One other planned idea for the show: Harris will have a child version of himself to hChris Haston, NBC

Neil Patrick Harris — child star, Broadway star, Tony hosting star, and oh, TV star — is trying out something new again. Taking a break from the grind of filming a show every week for a full season of TV, he’s now bringing “Best Time Ever with Neil Patrick Harris” to NBC for eight weeks of live shows.

The program is a little hard to categorize, but Harris says he won’t be doing too much of the Broadway style singing people have expected in the past. “I would say more in the host, Ed Sullivan-y game show host world. There’s prizes to give away,” he explains. “It’s seven or eight different shows all happening simultaneously, but I thrive on compartmentalizing things and being able to show an audience fun things that I think are authentic and enjoyable.”

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There will be all kinds of talents and competitions on display from celebrities to unsuspecting participants. “We have people in the audience that don’t realize that they’ve actually been a part of the show for months. We’ve been following them, they don’t realize it, and we’ll bring them up onstage, and explain to them what’s been happening and then give them a trip somewhere,” he explains.


Stalking aside, it’s going to make for a very unusual show every week. “No week will be the same,” Harris promises. “We’ll have certain things we do every week, but we’ll have certain things that we do every other week. We’ll always end the show with something called “The end of the show show” which is a big giant performance piece, by a big, I don’t know what. A double dutch competition and I’ll come in in the middle of that and I’ll double dutch. We’re not doing that, but it sounds like fun.”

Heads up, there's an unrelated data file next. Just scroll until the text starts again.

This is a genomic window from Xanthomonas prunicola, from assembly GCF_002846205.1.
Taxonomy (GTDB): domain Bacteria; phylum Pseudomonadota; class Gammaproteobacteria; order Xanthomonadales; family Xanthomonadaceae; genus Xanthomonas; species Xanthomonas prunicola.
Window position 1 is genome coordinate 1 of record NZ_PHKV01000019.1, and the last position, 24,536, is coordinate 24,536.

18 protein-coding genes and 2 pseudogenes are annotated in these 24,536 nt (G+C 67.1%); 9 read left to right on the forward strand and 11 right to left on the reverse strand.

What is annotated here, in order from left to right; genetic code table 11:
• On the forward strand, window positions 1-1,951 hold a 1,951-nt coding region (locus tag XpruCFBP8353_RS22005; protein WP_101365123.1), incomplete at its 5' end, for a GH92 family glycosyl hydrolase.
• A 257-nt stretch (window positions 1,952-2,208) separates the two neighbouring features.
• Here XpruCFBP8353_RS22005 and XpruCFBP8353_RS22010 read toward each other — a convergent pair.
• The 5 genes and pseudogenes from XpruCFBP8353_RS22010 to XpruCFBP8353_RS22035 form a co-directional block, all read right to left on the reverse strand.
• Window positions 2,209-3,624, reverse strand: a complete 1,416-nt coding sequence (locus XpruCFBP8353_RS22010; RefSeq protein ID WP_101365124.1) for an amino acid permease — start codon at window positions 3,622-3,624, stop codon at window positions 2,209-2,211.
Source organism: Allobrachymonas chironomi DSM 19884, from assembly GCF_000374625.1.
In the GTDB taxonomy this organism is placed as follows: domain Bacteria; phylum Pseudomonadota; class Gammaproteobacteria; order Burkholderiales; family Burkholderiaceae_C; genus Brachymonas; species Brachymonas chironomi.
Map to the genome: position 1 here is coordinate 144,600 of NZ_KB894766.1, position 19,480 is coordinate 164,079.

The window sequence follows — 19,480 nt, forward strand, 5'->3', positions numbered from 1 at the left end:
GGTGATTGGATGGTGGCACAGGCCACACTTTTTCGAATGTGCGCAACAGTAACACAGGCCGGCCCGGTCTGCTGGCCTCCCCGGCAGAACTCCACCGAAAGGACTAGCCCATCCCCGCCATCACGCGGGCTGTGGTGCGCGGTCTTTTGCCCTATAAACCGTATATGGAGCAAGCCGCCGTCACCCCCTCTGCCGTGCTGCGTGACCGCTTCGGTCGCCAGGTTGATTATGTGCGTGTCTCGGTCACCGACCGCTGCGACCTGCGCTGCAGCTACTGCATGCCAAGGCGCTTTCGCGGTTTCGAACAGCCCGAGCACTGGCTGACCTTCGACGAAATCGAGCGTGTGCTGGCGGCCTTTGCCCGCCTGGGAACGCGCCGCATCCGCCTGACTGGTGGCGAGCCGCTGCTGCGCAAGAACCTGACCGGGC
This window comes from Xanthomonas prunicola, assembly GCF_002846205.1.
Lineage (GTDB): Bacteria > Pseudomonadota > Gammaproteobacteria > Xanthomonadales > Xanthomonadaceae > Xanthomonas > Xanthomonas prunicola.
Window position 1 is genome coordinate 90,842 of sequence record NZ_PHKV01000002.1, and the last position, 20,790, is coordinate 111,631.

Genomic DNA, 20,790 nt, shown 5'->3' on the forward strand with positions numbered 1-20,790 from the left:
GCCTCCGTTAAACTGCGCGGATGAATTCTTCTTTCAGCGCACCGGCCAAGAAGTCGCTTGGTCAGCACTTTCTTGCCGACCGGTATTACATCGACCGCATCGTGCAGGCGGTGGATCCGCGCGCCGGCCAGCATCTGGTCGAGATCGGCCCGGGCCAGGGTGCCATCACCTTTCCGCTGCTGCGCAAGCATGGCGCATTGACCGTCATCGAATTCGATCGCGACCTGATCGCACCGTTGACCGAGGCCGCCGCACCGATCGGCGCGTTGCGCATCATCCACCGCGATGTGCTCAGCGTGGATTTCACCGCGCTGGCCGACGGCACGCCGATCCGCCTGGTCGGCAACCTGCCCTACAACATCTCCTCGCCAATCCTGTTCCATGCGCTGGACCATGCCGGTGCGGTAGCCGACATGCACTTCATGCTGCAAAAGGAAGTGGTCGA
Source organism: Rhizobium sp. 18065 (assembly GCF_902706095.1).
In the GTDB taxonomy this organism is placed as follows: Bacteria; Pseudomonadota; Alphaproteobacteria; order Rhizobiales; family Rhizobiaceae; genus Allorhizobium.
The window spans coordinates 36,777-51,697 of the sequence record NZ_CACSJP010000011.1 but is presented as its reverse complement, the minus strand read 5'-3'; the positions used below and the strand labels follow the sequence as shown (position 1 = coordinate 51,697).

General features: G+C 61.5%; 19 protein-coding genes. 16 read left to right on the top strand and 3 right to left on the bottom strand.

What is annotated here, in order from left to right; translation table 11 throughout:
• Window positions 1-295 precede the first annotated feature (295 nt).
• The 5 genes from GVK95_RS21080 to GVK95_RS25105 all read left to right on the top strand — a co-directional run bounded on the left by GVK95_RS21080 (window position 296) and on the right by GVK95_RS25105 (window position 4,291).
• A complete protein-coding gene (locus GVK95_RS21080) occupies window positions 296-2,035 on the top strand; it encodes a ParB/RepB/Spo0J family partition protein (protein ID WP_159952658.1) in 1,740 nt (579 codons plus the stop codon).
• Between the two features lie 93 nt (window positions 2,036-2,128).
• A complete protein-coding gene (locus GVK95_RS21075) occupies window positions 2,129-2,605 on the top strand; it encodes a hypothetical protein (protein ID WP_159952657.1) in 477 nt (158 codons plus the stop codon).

A few different celebrities have been announced as participants at this point, with both Ricky Martin and Reese Witherspoon’s names being mentioned in connection with the show, and Harris says that a big thing they’ll be doing with those big names is “putting a celebrity in an uncomfortable situation and then forcing them to interact within it.”

Harris, at this point, is well known for his hosting capabilities, from the Tonys to the Disney Christmas parade, which he promises us was very fun. “I hope that with that reputation of positivity, people will then want to come and set their remote down and be able to enjoy an hour of the show,” he says.

One thing Harris was particularly excited about was the authenticity of the show. “We are in a weird world because oftentimes the audiences now are coached on how to react to things. So when you cut to an audience reaction and they’re cheering wildly, they’ve been told by a guy that’s standing right off camera holding his hands really high to say ‘cheer really loudly right now,’” he says. “What we’re doing is creating a show where the audience really may be in the show.”

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